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Hillary Clinton diagnosed with pneumonia, doctor says

Democratic presidential candidate Hillary Clinton waves after leaving

Democratic presidential candidate Hillary Clinton waves after leaving daughter Chelsea Clinton's Manhattan apartment on Sunday, Sept. 11, 2016. Earlier, Clinton was at the Sept. 11 memorial ceremony at Ground Zero, but left early because she felt "overheated," her campaign said. Credit: AP / Andrew Harnik

Democratic presidential candidate Hillary Clinton, who was seen staggering into a van after abruptly leaving the 9/11 ceremony in lower Manhattan on Sunday, had been diagnosed with pneumonia days earlier, according to her campaign.

Late Sunday night, The Associated Press reported Clinton had canceled a two-day West Coast campaign trip.

A video Sunday showed Clinton, 68, on a sidewalk swaying and stumbling as her entourage of aides and Secret Service agents grabbed her under the arms and whisked her into a large black van. At the ceremony, her aides wouldn’t confirm her whereabouts to reporters.

Clinton’s campaign on Sunday morning said the candidate had felt “overheated.” Hours later, it released a statement from Clinton’s physician, Dr. Lisa R. Bardack, saying Clinton had been diagnosed with pneumonia on Friday.

“Secretary Clinton has been experiencing a cough related to allergies. On Friday, during follow-up evaluation of her prolonged cough, she was diagnosed with pneumonia. She was put on antibiotics, and advised to rest and modify her schedule. While at this morning’s event, she became overheated and dehydrated. I have just examined her and she is now rehydrated and recovering nicely,” Bardack said in the statement, which was released at 5:19 p.m. Sunday.

After leaving the ceremony, Clinton went to recover at daughter Chelsea Clinton’s Manhattan apartment, emerging at about 11:45 a.m. smiling, greeting a girl who ran up to her, and saying: “I’m feeling great, I’m feeling great.”

Republican presidential candidate Donald Trump said he hopes Clinton “gets well soon.”

“Something’s going on, but I just hope she gets well and gets back on the trail and we’ll be seeing her at the debate,” Trump said in an interview on “Fox & Friends” Monday morning.

The first of three presidential debates is scheduled for Sept. 26 at Hofstra University.

Clinton’s camp has been fending off questions about the candidate’s health for months — many of them posed by conservative news outlets, supporters of Trump, and Trump himself, who has knocked Clinton for having “no stamina.”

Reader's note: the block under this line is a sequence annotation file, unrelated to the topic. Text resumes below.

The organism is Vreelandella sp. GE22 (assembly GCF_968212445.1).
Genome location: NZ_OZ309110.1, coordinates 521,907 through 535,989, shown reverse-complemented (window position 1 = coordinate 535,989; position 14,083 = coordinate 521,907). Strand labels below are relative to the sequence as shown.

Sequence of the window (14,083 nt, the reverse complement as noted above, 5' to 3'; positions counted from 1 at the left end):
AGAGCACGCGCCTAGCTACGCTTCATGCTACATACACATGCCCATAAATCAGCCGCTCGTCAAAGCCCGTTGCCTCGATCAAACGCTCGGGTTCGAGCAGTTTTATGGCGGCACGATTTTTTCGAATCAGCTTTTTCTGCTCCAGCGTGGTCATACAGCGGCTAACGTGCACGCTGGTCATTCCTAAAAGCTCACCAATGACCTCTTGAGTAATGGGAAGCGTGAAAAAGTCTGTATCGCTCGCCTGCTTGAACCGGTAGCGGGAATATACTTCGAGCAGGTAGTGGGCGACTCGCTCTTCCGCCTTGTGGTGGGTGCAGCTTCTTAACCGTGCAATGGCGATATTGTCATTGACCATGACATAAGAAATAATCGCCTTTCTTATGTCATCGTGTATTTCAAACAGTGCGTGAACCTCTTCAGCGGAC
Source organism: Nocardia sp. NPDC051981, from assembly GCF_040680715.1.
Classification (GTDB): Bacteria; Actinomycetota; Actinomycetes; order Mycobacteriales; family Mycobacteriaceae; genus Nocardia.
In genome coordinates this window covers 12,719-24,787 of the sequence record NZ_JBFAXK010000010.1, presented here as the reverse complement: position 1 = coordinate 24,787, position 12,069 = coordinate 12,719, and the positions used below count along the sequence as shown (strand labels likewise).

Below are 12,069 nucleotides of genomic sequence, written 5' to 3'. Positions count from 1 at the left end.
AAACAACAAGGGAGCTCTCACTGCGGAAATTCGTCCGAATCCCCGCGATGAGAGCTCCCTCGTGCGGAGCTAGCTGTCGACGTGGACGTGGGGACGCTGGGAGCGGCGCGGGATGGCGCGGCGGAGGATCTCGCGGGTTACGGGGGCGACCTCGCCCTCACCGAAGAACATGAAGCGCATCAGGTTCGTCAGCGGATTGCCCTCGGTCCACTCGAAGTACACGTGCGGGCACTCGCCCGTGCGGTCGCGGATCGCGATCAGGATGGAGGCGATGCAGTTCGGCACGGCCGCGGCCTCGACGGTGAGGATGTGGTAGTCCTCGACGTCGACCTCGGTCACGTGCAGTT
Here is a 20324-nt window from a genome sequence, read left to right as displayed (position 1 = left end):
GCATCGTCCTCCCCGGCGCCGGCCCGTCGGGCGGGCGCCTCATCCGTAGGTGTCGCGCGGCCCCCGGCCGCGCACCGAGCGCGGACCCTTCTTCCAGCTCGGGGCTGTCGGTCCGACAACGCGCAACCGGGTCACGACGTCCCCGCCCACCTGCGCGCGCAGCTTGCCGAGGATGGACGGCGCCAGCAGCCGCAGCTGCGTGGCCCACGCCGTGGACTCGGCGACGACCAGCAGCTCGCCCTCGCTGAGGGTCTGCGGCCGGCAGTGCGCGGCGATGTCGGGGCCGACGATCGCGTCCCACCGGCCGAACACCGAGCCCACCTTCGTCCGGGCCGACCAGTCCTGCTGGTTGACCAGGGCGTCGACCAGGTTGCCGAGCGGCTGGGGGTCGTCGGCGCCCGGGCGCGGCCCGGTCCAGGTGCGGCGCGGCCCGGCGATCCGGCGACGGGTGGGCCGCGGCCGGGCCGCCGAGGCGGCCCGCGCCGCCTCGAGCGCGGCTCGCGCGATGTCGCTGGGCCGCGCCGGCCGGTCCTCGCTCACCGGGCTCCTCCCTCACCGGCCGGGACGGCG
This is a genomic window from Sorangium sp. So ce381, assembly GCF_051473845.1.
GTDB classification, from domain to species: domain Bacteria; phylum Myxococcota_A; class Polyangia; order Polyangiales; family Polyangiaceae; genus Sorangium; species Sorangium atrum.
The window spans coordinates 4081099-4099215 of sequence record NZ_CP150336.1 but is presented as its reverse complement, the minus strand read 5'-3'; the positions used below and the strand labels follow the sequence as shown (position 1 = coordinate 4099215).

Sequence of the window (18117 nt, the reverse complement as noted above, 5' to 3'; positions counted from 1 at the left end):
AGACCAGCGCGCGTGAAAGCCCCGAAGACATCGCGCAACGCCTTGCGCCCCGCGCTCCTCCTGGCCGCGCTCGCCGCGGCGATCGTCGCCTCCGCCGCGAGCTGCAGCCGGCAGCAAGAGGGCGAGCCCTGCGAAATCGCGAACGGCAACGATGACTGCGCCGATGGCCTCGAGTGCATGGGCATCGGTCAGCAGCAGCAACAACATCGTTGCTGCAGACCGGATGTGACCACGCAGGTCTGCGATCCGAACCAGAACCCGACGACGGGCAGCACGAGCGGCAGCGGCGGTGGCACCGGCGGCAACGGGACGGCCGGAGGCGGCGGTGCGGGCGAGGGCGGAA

At a rally last week in Cleveland, Clinton had a brief coughing fit on stage. She joked that she was “allergic” to Trump.

Clinton suffered a concussion in 2012 after falling in her Chappaqua home, and was later hospitalized with a blood clot resulting from the concussion.

Her campaign has fervently denied any issues with her health.

Bardack, who is director of internal medicine at Mount Sinai Health System at CareMount Medical, released a statement Aug. 16 refuting fake medical records circulating on social media and conservative websites.

“To reiterate what I said in my previous statement, Secretary Clinton is in excellent health and fit to serve as President of the United States,” Bardack had written.

Sunday morning, Clinton was seen at Ground Zero speaking to officials such as Sen. Chuck Schumer (D-N.Y.) and FDNY Commissioner Daniel Nigro.

Rep. Peter King (R-Seaford) said he greeted Clinton with a handshake and kiss before the ceremony.

“It was not hot,” he said in an interview. “There was a breeze down there. No one was talking about” the weather.

He said he noticed Clinton leaving the area where the names of the dead were being read at about 9:30 a.m. Her campaign said the candidate had stayed for 90 minutes.

King said Clinton should release her medical records. “Listen, it could be bad luck. But if it happens at a national event, it raises questions. It’s important for her to get it off the table,” he said.

He added that Trump, who is 70, also should release his medical records. “If you’re asking of one, then everyone should,” King said. The Republican presidential candidate, who also attended the 9/11 ceremony on Sunday, has tweeted that he would release detailed medical records if Clinton does.

With AP, Alison Fox and Emily Ngo


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